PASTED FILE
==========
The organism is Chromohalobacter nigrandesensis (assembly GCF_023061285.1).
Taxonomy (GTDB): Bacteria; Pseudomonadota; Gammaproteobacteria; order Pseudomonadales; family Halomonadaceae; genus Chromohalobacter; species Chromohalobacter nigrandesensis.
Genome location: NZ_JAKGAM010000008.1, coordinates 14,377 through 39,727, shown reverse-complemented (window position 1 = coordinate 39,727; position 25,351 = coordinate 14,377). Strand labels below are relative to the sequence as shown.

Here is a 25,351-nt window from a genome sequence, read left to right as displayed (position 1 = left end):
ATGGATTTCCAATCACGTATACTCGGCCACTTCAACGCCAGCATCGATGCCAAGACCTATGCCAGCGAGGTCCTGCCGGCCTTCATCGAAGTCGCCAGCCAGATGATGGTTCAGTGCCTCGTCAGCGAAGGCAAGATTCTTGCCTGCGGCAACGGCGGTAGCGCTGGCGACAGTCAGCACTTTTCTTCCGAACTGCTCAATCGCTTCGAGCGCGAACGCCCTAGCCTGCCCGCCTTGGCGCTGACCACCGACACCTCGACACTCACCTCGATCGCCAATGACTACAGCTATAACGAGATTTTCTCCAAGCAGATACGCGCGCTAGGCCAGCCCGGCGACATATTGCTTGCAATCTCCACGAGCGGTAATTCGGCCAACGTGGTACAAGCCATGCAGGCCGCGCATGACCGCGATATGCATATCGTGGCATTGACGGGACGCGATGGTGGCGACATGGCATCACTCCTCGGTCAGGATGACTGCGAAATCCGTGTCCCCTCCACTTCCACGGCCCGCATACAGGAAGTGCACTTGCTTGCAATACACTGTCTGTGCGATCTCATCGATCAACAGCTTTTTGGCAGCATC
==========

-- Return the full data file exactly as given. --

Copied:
The organism is Chromohalobacter nigrandesensis (assembly GCF_023061285.1).
Taxonomy (GTDB): Bacteria; Pseudomonadota; Gammaproteobacteria; order Pseudomonadales; family Halomonadaceae; genus Chromohalobacter; species Chromohalobacter nigrandesensis.
Genome location: NZ_JAKGAM010000008.1, coordinates 14,377 through 39,727, shown reverse-complemented (window position 1 = coordinate 39,727; position 25,351 = coordinate 14,377). Strand labels below are relative to the sequence as shown.

Here is a 25,351-nt window from a genome sequence, read left to right as displayed (position 1 = left end):
ATGGATTTCCAATCACGTATACTCGGCCACTTCAACGCCAGCATCGATGCCAAGACCTATGCCAGCGAGGTCCTGCCGGCCTTCATCGAAGTCGCCAGCCAGATGATGGTTCAGTGCCTCGTCAGCGAAGGCAAGATTCTTGCCTGCGGCAACGGCGGTAGCGCTGGCGACAGTCAGCACTTTTCTTCCGAACTGCTCAATCGCTTCGAGCGCGAACGCCCTAGCCTGCCCGCCTTGGCGCTGACCACCGACACCTCGACACTCACCTCGATCGCCAATGACTACAGCTATAACGAGATTTTCTCCAAGCAGATACGCGCGCTAGGCCAGCCCGGCGACATATTGCTTGCAATCTCCACGAGCGGTAATTCGGCCAACGTGGTACAAGCCATGCAGGCCGCGCATGACCGCGATATGCATATCGTGGCATTGACGGGACGCGATGGTGGCGACATGGCATCACTCCTCGGTCAGGATGACTGCGAAATCCGTGTCCCCTCCACTTCCACGGCCCGCATACAGGAAGTGCACTTGCTTGCAATACACTGTCTGTGCGATCTCATCGATCAACAGCTTTTTGGCAGCATC